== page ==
(Beyond Pesticides, April 17, 2024) With headlines drawing public attention to the contamination of drinking water after years of federal government neglect, the U.S. Environmental Protection Agency (EPA) announced on April 10 new standards to reduce public exposure to PFAS, or per- and polyfluoroalkyl substances, commonly referred to as “forever chemicals” because of their persistence. EPA has finalized a National Primary Drinking Water Regulation (NPDWR) for six PFAS, including PFOA and PFOS, which EPA has recognized have no safe level of exposure, regulating new chemicals for the first time since the 1996 amendments to the Safe Drinking Water Act (SDWA). PFAS persistence and bioaccumulation in humans, wildlife, and the environment is due to the strength of a resulting fluorine–carbon atom bond. PFAS contamination of drinking water, surface and groundwater, waterways, soils, and the food supply—among other resources—is ubiquitous worldwide. PFAS is used in everyday products, including cookware, clothes, carpets, as an anti-sticking and anti-stain agent, in plastics, machinery, and as a pesticide. The action was welcomed by environmentalists and public health advocates as an important step but left many concerned that any level of exposure to these chemicals is unacceptable and critical of EPA’s ongoing failure to act despite years […]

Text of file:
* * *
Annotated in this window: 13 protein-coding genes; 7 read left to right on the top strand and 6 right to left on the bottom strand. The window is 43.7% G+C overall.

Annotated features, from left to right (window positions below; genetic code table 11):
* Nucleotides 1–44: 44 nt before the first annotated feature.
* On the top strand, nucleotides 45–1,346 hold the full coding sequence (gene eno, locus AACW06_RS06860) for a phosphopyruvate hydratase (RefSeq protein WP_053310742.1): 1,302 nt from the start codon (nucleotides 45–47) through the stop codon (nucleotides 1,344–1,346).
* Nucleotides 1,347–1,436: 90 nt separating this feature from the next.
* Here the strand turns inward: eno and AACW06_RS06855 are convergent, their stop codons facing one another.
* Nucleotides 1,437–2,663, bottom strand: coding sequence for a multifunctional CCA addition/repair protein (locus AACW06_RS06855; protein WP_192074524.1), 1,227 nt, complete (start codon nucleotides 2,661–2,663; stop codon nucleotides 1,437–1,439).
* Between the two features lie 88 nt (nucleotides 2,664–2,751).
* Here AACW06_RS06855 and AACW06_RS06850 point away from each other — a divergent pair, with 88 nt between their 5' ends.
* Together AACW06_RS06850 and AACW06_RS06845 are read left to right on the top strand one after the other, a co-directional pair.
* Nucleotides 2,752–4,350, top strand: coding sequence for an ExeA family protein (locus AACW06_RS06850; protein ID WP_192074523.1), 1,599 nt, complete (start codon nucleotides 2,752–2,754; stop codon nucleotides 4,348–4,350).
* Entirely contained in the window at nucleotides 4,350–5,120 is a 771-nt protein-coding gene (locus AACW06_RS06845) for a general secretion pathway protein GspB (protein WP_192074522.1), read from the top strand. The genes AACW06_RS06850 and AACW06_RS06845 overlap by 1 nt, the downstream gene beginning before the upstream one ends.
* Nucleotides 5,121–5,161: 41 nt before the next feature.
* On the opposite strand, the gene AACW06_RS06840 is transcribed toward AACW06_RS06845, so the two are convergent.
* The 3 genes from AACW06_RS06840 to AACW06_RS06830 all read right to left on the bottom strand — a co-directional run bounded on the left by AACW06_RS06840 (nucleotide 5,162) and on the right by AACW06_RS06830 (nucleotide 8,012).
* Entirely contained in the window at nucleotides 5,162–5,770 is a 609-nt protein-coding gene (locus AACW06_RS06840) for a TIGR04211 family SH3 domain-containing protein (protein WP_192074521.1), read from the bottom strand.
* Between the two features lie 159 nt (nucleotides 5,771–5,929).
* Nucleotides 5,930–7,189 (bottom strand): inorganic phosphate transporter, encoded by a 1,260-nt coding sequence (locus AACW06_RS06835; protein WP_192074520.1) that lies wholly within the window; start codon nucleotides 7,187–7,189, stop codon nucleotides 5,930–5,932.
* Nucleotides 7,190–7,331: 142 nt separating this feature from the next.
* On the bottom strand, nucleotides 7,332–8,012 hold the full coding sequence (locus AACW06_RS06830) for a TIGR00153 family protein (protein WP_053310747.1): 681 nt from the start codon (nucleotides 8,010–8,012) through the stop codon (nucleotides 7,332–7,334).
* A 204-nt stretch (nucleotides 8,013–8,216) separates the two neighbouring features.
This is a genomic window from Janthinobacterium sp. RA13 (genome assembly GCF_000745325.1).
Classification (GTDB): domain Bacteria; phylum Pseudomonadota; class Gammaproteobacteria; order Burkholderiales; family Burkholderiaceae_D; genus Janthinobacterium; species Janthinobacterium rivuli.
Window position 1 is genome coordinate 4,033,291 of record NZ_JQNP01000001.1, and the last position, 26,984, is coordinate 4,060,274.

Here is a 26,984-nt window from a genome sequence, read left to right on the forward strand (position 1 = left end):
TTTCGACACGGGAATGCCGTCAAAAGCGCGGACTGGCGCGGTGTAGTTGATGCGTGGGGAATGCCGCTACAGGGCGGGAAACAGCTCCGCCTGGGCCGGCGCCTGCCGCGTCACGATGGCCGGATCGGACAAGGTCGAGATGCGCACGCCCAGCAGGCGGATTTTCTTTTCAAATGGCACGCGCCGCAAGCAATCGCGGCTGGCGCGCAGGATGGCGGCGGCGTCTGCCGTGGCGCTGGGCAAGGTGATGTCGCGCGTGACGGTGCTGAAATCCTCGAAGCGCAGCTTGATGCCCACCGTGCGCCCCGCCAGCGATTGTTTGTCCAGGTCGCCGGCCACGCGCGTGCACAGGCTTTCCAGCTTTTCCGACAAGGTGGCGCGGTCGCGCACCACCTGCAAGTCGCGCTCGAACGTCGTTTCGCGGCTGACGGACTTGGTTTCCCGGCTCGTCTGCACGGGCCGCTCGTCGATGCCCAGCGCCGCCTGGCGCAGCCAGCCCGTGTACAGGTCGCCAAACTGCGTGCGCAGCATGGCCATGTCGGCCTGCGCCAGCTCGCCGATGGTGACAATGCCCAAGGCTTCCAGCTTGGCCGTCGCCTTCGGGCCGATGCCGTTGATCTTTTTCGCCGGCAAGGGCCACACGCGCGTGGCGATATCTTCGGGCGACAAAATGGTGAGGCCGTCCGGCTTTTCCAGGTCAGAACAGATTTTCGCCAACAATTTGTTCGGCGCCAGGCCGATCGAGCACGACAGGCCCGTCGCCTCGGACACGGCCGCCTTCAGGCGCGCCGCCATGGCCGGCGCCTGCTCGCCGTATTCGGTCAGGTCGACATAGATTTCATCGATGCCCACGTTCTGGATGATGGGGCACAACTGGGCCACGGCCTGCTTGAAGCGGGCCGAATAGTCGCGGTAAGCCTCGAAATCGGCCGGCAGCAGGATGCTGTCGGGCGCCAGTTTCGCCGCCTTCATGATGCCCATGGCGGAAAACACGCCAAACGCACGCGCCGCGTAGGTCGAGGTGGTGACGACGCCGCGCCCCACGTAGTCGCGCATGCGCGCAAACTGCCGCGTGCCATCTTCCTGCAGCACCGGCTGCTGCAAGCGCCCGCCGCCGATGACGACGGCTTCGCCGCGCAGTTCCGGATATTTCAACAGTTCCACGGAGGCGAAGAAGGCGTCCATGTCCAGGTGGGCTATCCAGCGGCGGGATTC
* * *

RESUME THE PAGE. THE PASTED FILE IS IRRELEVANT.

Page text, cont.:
Share

11
Apr

Chemical-Intensive Practices in Florida Citrus Lead to Harm and Collapse, as Organic Methods Offer Path Forward